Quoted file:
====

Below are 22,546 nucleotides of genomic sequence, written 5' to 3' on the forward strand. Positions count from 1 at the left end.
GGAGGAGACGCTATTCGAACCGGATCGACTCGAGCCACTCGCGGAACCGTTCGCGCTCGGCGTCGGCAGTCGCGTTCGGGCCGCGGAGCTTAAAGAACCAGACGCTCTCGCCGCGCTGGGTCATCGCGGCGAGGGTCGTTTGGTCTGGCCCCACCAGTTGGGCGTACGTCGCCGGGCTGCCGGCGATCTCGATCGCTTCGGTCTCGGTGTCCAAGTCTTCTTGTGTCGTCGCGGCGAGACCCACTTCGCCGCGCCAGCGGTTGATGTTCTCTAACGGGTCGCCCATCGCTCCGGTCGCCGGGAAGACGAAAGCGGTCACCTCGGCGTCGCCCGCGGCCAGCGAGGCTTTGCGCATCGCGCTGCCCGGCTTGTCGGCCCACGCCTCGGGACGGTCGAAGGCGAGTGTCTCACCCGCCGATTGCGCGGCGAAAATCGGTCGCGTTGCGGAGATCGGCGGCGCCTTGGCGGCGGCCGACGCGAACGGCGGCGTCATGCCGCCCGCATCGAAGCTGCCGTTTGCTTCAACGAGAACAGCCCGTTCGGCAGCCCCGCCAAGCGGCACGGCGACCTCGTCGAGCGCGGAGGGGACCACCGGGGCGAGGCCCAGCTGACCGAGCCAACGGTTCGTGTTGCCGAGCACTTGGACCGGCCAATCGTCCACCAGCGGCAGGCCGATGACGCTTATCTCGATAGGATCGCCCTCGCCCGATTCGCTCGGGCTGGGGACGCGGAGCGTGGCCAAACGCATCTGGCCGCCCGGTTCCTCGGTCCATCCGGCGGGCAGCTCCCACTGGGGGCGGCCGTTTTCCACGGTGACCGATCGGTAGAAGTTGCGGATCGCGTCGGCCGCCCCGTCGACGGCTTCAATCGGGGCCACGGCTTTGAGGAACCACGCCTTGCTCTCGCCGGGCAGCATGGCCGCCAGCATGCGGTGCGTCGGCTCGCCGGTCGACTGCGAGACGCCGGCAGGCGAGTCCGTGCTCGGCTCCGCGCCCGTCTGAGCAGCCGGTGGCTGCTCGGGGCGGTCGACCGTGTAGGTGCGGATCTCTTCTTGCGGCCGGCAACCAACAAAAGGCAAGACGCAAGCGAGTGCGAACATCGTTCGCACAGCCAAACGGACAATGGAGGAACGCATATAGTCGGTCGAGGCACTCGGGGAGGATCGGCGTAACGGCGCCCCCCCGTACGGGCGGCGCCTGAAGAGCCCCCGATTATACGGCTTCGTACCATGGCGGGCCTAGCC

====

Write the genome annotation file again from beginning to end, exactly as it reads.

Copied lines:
Below are 22,546 nucleotides of genomic sequence, written 5' to 3' on the forward strand. Positions count from 1 at the left end.
GGAGGAGACGCTATTCGAACCGGATCGACTCGAGCCACTCGCGGAACCGTTCGCGCTCGGCGTCGGCAGTCGCGTTCGGGCCGCGGAGCTTAAAGAACCAGACGCTCTCGCCGCGCTGGGTCATCGCGGCGAGGGTCGTTTGGTCTGGCCCCACCAGTTGGGCGTACGTCGCCGGGCTGCCGGCGATCTCGATCGCTTCGGTCTCGGTGTCCAAGTCTTCTTGTGTCGTCGCGGCGAGACCCACTTCGCCGCGCCAGCGGTTGATGTTCTCTAACGGGTCGCCCATCGCTCCGGTCGCCGGGAAGACGAAAGCGGTCACCTCGGCGTCGCCCGCGGCCAGCGAGGCTTTGCGCATCGCGCTGCCCGGCTTGTCGGCCCACGCCTCGGGACGGTCGAAGGCGAGTGTCTCACCCGCCGATTGCGCGGCGAAAATCGGTCGCGTTGCGGAGATCGGCGGCGCCTTGGCGGCGGCCGACGCGAACGGCGGCGTCATGCCGCCCGCATCGAAGCTGCCGTTTGCTTCAACGAGAACAGCCCGTTCGGCAGCCCCGCCAAGCGGCACGGCGACCTCGTCGAGCGCGGAGGGGACCACCGGGGCGAGGCCCAGCTGACCGAGCCAACGGTTCGTGTTGCCGAGCACTTGGACCGGCCAATCGTCCACCAGCGGCAGGCCGATGACGCTTATCTCGATAGGATCGCCCTCGCCCGATTCGCTCGGGCTGGGGACGCGGAGCGTGGCCAAACGCATCTGGCCGCCCGGTTCCTCGGTCCATCCGGCGGGCAGCTCCCACTGGGGGCGGCCGTTTTCCACGGTGACCGATCGGTAGAAGTTGCGGATCGCGTCGGCCGCCCCGTCGACGGCTTCAATCGGGGCCACGGCTTTGAGGAACCACGCCTTGCTCTCGCCGGGCAGCATGGCCGCCAGCATGCGGTGCGTCGGCTCGCCGGTCGACTGCGAGACGCCGGCAGGCGAGTCCGTGCTCGGCTCCGCGCCCGTCTGAGCAGCCGGTGGCTGCTCGGGGCGGTCGACCGTGTAGGTGCGGATCTCTTCTTGCGGCCGGCAACCAACAAAAGGCAAGACGCAAGCGAGTGCGAACATCGTTCGCACAGCCAAACGGACAATGGAGGAACGCATATAGTCGGTCGAGGCACTCGGGGAGGATCGGCGTAACGGCGCCCCCCCGTACGGGCGGCGCCTGAAGAGCCCCCGATTATACGGCTTCGTACCATGGCGGGCCTAGCC